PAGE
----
BOP Transfers and re-designations are a complex process. Many clients want to be transferred closer to home. Obtaining a transfer is not easy and requires the expertise of recently retired Bureau of Prisons staff who know the process and required steps.
Methods of Transfer
There are several methods of transfer. Even at initial designation, the self-surrender institution can be changed with a strategically written motion. There are other techniques that can be employed mid-sentence. Even a disciplinary transfer can work toward the inmate’s favor in some cases. An inmate’s chances for transfer can sometimes be greatly reduced by mistakes. Attorneys, inmates and family members sometimes make these mistakes that greatly reduce one’s chances for transfer.
- Transfers, also referred to as re-designations, are used to place inmates in different institutions.
- Typical reasons for transfers include
- Institution classification
- Nearer release
- Disciplinary / Close Supervision
- Medical /Psychological Treatment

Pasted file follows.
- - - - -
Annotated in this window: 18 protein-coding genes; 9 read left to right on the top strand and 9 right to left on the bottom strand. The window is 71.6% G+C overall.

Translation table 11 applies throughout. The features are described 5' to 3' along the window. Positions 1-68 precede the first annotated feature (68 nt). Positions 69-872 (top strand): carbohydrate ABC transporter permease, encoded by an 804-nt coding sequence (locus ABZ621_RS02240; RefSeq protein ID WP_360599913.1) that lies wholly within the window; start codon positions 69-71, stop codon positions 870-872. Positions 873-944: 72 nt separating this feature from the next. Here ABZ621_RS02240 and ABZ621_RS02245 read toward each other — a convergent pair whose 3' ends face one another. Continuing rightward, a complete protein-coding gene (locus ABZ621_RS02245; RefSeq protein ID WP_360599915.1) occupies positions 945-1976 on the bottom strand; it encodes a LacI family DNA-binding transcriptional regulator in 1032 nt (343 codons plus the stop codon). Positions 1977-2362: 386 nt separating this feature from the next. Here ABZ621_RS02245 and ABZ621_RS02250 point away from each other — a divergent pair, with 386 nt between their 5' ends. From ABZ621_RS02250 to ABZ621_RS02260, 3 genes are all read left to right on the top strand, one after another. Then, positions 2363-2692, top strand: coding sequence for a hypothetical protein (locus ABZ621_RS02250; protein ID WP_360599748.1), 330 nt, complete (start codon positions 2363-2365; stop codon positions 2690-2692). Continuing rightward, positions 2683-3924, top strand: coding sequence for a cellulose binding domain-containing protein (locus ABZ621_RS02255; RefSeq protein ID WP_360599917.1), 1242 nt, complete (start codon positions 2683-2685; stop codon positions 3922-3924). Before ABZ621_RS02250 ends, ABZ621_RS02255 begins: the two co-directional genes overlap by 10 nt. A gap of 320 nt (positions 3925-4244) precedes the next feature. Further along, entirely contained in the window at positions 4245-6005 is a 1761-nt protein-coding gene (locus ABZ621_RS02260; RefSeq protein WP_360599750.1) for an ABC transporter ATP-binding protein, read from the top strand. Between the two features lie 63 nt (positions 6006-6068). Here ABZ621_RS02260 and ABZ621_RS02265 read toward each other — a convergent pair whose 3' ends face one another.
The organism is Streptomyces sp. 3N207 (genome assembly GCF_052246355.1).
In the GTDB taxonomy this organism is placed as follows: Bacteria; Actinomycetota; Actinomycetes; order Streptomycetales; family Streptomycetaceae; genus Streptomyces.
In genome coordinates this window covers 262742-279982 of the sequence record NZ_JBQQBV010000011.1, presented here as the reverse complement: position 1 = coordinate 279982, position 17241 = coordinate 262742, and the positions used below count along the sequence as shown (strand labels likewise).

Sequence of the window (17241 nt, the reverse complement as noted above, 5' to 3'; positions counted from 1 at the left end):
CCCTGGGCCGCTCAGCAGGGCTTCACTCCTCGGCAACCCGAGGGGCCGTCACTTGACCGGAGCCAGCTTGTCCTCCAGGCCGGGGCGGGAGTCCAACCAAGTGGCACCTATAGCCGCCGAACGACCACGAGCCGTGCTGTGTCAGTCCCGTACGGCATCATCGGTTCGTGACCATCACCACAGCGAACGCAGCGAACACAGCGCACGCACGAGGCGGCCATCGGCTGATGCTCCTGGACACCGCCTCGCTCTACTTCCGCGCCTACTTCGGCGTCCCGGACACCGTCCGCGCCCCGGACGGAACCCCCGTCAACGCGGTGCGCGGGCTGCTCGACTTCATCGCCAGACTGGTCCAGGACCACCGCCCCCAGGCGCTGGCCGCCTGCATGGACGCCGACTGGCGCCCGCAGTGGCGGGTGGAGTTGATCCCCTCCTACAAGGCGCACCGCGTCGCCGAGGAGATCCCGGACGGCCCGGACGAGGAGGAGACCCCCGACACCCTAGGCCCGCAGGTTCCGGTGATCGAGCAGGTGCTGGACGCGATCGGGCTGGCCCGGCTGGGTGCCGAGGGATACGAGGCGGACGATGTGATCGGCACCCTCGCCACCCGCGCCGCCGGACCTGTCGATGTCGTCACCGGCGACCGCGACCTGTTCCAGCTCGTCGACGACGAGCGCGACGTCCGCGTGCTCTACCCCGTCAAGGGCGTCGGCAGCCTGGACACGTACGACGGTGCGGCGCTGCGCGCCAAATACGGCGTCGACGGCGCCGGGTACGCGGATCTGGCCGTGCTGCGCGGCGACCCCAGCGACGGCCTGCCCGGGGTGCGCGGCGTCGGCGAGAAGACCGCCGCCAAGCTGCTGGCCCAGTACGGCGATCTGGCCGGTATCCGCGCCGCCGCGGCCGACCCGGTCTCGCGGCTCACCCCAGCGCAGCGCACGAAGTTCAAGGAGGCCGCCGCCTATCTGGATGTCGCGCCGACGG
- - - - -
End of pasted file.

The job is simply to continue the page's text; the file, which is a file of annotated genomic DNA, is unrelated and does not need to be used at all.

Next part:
- Temporary transfers
- Training Purposes / Program Participation
- Institution Hearing Program
- transfers from CCC’s
Requirements for Transfer
Inmates may be considered for a nearer release transfer (moves the inmate closer to their legal residence or release destination) only after serving 18 consecutive months of clear conduct in a general population.
Essentially these transfers are based on a change in circumstances from the inmate’s original designation, and proceeds in the same manner as the original designation process.
Latest posts by Bruce Cameron (see all)
- Former BOP Official Federal Prison Consultant Explains - February 22, 2015
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- Bureau of Prisons – Transfers - December 31, 2014